Pinto said two officers eventually arrived on scene, but their presence only allowed the club’s meeting to continue. The situation remained.
“They weren’t able to talk to [Denisse], but they were able to close the door and have our meeting,” Pinto said. “We were able to finish, but not really. I reached out to club members and asked if they were able to learn anything … they said they weren’t able to.”
Whenever there is an incident report involving a student issued by UAPD, it goes to the Dean of Students Office. That didn’t happen with this incident, according to Washington White.
“My understanding is UAPD, they came there … but there was no action, no arrest, because we would have received that info by now. It’s my understanding that they called the dean-on-call … and they wanted the Dean of Students to manage,” Washingon White said.
Washington White said her office’s role is not to monitor incidents like the one caught on film.
“There is a difference between when there is a Mall preacher and ABOR meetings — we do that,” she said. “But that’s different from when a classroom or a meeting is being disrupted.”
According to Chirs Sigurdson, the UA spokesperson acting in the capacity of UAPD spokesperson, the reason for the agency not issuing an initial police report was that the investigation into the incident is ongoing.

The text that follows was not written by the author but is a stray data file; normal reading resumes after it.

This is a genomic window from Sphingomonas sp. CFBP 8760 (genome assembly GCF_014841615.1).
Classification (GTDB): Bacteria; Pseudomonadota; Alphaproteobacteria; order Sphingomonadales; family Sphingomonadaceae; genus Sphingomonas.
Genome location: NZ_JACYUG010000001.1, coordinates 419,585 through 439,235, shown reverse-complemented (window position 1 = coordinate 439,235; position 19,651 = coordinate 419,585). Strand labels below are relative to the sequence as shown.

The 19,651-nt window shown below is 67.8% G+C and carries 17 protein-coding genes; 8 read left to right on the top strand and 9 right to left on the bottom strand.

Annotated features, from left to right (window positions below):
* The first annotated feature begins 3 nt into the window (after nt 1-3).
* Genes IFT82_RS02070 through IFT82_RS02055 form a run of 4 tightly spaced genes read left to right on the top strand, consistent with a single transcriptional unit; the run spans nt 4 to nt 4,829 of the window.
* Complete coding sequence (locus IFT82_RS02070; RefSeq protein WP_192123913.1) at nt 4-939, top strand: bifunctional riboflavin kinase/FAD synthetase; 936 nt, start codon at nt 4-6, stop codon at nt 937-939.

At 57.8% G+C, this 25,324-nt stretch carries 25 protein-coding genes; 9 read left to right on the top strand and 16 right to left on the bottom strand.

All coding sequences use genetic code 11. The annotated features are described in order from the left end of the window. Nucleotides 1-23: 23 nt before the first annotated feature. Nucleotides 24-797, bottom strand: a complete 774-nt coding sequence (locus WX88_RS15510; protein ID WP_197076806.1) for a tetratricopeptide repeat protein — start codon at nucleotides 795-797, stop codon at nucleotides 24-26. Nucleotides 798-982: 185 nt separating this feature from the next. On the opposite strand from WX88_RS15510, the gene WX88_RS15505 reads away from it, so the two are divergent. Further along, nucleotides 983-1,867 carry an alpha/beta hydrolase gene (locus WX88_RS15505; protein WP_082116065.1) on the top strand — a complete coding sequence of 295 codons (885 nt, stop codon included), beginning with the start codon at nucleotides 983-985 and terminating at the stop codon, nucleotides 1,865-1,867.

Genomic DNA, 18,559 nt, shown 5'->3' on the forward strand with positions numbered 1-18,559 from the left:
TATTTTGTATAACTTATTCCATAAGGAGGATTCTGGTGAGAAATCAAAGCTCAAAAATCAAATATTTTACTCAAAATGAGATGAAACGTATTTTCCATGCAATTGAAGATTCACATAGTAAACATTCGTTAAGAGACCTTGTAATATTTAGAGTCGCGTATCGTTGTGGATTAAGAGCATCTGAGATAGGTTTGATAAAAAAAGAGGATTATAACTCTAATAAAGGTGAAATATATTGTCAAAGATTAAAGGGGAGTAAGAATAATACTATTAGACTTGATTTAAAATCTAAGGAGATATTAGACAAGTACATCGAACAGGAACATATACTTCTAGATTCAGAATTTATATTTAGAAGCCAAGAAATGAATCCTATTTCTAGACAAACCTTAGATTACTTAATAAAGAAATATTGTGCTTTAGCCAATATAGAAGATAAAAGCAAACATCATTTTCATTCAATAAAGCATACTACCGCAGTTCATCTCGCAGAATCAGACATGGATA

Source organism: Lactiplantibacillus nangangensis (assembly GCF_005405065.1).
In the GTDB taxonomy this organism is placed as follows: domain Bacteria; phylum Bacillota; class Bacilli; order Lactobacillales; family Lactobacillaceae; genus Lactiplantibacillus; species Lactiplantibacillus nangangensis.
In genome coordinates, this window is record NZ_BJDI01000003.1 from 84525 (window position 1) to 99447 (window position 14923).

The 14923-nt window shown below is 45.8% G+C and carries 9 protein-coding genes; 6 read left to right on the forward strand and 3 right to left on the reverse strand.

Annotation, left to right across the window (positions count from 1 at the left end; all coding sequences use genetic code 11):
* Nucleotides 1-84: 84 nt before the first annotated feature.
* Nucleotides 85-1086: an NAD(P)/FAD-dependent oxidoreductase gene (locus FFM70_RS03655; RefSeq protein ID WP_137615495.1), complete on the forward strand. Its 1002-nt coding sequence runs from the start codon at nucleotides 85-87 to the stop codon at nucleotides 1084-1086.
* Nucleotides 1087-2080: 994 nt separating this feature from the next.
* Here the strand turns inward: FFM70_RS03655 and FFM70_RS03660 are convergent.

“There will be a police report at the conclusion of the investigation,” Sigurdson said.
Robbins, DACA students take different views
On Monday, April 1, a letter signed by “DACA recipients at the University of Arizona,” was shared on social media. DACA stands for Deferred Action for Childhood Arrivals.
Their letter takes issue with the presence of Border Patrol agents on campus and claims their presence has a negative effect on many attending the UA. The letter also claims there have been 10 incidents involving Border Patrol agents around Tucson in the last two weeks.
“Everyday, the presence of law enforcement threatens the existence of Black, brown, indigenous, queer and trans, refuge and undocumented communities,” the letter began.
The letter said the recipients “fully support” the students who confronted the Border Patrol agents and issued a rebuke of Robbins’ latest response.
In their letter, the DACA recipients claim Robbins’ response proves “again, the swiftness with which institutions criminalize people of color.”
In his email, Robbins addressed the campus “community of scholars.”
“As a community of scholars, we need to be more thoughtful and deliberative in how we approach these issues and work together to sustain vigorous conversations to find better solutions,” Robbins wrote in the email.
The letter from the DACA recipients struck a decidedly different tone and made clear there are members of their community who currently live in fear.
“We do not tolerate any form of harassment and marginalization that comes from Customs and Border Patrol,” the letter said. “We appreciate, value and are here for allies who are now being persecuted.”
*Editor’s Note: Per her request, the Daily Wildcat has chosen not to publish the last name of a source within this article due to privacy and safety concerns.